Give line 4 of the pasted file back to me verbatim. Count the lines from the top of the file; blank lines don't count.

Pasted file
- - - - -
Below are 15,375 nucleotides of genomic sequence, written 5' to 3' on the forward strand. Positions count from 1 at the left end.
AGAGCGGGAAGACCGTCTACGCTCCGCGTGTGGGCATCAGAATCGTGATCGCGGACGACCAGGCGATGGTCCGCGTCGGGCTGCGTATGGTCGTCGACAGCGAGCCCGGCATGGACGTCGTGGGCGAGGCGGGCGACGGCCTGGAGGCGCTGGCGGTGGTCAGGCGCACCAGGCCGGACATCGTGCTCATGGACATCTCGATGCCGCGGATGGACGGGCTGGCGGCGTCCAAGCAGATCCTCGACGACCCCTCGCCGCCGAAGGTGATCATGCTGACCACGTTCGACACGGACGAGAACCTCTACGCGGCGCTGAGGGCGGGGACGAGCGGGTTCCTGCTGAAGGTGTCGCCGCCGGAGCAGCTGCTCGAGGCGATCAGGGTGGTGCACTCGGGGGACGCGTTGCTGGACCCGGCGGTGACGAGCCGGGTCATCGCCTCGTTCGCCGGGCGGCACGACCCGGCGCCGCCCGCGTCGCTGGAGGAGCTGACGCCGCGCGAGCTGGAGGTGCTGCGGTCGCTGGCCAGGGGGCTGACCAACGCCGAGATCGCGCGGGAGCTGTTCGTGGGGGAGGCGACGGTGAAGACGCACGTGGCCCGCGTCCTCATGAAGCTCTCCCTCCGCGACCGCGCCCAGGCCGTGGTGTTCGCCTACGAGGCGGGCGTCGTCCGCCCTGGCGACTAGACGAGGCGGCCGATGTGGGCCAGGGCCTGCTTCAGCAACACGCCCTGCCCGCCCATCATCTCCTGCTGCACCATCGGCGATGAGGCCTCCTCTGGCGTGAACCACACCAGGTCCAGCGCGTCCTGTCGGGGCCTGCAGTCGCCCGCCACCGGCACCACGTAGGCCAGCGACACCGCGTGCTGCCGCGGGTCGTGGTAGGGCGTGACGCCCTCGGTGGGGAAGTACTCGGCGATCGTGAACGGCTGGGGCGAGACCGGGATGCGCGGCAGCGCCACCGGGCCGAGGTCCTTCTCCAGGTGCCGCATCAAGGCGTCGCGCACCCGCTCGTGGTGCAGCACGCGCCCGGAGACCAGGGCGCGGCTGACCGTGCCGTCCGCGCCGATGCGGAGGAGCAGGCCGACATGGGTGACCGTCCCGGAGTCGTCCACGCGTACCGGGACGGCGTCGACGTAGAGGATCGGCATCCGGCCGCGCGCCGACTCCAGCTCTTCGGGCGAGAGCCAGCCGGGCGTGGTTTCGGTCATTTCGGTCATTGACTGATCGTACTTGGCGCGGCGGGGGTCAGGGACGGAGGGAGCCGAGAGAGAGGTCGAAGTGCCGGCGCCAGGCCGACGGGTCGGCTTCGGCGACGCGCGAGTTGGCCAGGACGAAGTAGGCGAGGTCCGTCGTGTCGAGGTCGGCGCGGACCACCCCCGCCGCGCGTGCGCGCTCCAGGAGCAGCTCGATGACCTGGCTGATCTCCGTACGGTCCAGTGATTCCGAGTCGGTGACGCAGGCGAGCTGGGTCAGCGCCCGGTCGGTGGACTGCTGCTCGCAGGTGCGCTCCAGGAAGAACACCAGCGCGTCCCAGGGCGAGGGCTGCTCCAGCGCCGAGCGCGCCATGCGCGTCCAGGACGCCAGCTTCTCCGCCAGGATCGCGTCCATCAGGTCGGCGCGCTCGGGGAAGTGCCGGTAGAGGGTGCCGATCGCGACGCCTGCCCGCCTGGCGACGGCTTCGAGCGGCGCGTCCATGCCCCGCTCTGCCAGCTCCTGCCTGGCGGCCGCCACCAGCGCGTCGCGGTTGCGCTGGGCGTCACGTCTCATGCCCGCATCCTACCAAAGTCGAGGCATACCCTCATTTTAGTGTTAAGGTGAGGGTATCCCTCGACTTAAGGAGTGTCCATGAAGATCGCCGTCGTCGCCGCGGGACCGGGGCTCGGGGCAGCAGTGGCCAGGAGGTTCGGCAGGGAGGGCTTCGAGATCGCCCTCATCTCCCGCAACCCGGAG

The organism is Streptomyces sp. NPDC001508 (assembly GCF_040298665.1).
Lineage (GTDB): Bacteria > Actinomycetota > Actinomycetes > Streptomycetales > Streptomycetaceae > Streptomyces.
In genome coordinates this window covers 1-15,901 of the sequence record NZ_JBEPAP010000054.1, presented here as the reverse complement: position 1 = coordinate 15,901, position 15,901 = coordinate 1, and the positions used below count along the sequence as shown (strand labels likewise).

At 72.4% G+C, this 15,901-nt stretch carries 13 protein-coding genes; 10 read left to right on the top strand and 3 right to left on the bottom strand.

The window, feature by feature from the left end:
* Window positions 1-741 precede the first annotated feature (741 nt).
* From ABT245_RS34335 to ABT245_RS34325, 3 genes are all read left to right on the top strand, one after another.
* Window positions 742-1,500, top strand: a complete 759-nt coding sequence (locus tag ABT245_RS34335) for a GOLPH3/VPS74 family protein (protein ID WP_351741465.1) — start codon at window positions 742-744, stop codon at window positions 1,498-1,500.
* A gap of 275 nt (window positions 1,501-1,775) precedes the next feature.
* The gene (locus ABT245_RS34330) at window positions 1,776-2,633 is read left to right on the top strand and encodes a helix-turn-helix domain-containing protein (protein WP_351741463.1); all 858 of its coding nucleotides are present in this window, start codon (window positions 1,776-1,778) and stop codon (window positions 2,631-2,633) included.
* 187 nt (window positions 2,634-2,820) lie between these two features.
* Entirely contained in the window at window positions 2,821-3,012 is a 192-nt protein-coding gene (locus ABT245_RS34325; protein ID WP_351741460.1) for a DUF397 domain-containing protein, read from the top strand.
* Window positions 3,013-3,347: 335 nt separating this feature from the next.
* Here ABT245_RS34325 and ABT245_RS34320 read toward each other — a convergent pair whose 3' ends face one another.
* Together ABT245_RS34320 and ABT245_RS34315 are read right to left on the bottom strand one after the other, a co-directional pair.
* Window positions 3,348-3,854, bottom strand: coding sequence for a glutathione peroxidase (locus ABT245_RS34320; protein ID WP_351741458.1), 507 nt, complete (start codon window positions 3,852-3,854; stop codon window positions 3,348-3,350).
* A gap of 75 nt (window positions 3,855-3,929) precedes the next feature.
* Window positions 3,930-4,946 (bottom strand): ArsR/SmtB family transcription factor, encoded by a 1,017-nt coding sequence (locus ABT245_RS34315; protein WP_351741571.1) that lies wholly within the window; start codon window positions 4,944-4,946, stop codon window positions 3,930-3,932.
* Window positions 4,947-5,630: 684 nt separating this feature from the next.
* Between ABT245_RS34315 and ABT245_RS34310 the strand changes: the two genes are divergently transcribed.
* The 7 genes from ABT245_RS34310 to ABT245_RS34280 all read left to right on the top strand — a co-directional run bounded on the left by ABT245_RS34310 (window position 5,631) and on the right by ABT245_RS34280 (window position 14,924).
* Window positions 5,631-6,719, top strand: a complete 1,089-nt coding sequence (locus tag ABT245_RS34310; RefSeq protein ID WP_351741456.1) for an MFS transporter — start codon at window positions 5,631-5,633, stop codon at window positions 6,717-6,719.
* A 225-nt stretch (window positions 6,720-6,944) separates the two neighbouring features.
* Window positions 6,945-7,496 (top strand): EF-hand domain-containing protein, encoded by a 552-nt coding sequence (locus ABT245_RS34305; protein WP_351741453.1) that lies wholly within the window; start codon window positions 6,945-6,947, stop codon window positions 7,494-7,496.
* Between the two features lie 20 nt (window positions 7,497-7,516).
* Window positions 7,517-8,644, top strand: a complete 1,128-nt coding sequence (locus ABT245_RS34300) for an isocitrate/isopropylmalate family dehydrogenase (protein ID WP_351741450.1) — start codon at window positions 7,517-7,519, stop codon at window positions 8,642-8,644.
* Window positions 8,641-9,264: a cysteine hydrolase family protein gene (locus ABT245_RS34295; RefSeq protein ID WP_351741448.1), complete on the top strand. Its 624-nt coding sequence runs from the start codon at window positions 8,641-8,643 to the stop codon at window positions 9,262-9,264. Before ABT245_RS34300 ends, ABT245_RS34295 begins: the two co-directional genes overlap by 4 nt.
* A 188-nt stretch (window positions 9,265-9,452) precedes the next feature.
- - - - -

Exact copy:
Lineage (GTDB): Bacteria > Actinomycetota > Actinomycetes > Streptomycetales > Streptomycetaceae > Streptomyces.